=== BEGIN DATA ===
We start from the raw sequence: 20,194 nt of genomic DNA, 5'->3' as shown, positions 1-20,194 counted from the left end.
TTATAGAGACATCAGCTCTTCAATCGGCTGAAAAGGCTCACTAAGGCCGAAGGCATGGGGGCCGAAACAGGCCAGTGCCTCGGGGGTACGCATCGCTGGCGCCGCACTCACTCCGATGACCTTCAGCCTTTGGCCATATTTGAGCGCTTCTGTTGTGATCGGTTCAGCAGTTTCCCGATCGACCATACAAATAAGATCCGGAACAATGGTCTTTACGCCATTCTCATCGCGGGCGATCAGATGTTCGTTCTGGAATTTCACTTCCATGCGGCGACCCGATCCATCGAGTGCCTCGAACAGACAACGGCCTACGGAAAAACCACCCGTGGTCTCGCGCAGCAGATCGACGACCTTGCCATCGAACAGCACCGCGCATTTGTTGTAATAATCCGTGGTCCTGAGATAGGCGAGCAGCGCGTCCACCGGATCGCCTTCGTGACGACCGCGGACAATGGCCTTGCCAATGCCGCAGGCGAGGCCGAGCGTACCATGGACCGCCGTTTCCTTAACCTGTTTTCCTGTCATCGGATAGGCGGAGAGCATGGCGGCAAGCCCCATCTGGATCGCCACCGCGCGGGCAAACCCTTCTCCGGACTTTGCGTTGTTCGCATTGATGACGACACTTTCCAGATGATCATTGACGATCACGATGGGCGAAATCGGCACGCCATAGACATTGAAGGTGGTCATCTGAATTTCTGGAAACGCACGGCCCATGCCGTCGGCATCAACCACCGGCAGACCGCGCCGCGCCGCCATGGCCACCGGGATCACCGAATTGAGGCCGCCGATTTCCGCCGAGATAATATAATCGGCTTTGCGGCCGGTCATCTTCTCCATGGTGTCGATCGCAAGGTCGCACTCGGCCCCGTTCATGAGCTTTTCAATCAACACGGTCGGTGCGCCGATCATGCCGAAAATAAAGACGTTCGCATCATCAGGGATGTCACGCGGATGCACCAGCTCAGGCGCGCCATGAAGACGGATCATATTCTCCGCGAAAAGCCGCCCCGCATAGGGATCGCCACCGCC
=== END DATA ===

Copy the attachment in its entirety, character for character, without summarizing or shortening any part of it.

We start from the raw sequence: 20,194 nt of genomic DNA, 5'->3' as shown, positions 1-20,194 counted from the left end.
TTATAGAGACATCAGCTCTTCAATCGGCTGAAAAGGCTCACTAAGGCCGAAGGCATGGGGGCCGAAACAGGCCAGTGCCTCGGGGGTACGCATCGCTGGCGCCGCACTCACTCCGATGACCTTCAGCCTTTGGCCATATTTGAGCGCTTCTGTTGTGATCGGTTCAGCAGTTTCCCGATCGACCATACAAATAAGATCCGGAACAATGGTCTTTACGCCATTCTCATCGCGGGCGATCAGATGTTCGTTCTGGAATTTCACTTCCATGCGGCGACCCGATCCATCGAGTGCCTCGAACAGACAACGGCCTACGGAAAAACCACCCGTGGTCTCGCGCAGCAGATCGACGACCTTGCCATCGAACAGCACCGCGCATTTGTTGTAATAATCCGTGGTCCTGAGATAGGCGAGCAGCGCGTCCACCGGATCGCCTTCGTGACGACCGCGGACAATGGCCTTGCCAATGCCGCAGGCGAGGCCGAGCGTACCATGGACCGCCGTTTCCTTAACCTGTTTTCCTGTCATCGGATAGGCGGAGAGCATGGCGGCAAGCCCCATCTGGATCGCCACCGCGCGGGCAAACCCTTCTCCGGACTTTGCGTTGTTCGCATTGATGACGACACTTTCCAGATGATCATTGACGATCACGATGGGCGAAATCGGCACGCCATAGACATTGAAGGTGGTCATCTGAATTTCTGGAAACGCACGGCCCATGCCGTCGGCATCAACCACCGGCAGACCGCGCCGCGCCGCCATGGCCACCGGGATCACCGAATTGAGGCCGCCGATTTCCGCCGAGATAATATAATCGGCTTTGCGGCCGGTCATCTTCTCCATGGTGTCGATCGCAAGGTCGCACTCGGCCCCGTTCATGAGCTTTTCAATCAACACGGTCGGTGCGCCGATCATGCCGAAAATAAAGACGTTCGCATCATCAGGGATGTCACGCGGATGCACCAGCTCAGGCGCGCCATGAAGACGGATCATATTCTCCGCGAAAAGCCGCCCCGCATAGGGATCGCCACCGCC